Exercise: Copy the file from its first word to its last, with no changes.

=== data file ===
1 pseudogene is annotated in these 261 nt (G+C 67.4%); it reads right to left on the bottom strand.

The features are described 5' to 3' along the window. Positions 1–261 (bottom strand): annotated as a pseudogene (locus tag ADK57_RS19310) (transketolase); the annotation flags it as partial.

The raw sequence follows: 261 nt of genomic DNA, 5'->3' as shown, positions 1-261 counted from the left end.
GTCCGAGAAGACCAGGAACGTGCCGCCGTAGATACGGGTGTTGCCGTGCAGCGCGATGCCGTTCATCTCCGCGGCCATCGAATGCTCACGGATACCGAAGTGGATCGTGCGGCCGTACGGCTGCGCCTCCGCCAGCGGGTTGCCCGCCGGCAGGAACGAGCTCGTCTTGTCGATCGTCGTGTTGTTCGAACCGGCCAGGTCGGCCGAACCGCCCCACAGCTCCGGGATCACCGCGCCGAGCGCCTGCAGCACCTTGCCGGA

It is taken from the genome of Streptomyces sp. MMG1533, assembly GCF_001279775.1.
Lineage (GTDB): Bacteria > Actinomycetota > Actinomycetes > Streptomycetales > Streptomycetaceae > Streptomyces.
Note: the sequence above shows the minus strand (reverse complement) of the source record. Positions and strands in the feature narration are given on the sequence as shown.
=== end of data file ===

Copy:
1 pseudogene is annotated in these 261 nt (G+C 67.4%); it reads right to left on the bottom strand.

The features are described 5' to 3' along the window. Positions 1–261 (bottom strand): annotated as a pseudogene (locus tag ADK57_RS19310) (transketolase); the annotation flags it as partial.

The raw sequence follows: 261 nt of genomic DNA, 5'->3' as shown, positions 1-261 counted from the left end.
GTCCGAGAAGACCAGGAACGTGCCGCCGTAGATACGGGTGTTGCCGTGCAGCGCGATGCCGTTCATCTCCGCGGCCATCGAATGCTCACGGATACCGAAGTGGATCGTGCGGCCGTACGGCTGCGCCTCCGCCAGCGGGTTGCCCGCCGGCAGGAACGAGCTCGTCTTGTCGATCGTCGTGTTGTTCGAACCGGCCAGGTCGGCCGAACCGCCCCACAGCTCCGGGATCACCGCGCCGAGCGCCTGCAGCACCTTGCCGGA

It is taken from the genome of Streptomyces sp. MMG1533, assembly GCF_001279775.1.
Lineage (GTDB): Bacteria > Actinomycetota > Actinomycetes > Streptomycetales > Streptomycetaceae > Streptomyces.
Note: the sequence above shows the minus strand (reverse complement) of the source record. Positions and strands in the feature narration are given on the sequence as shown.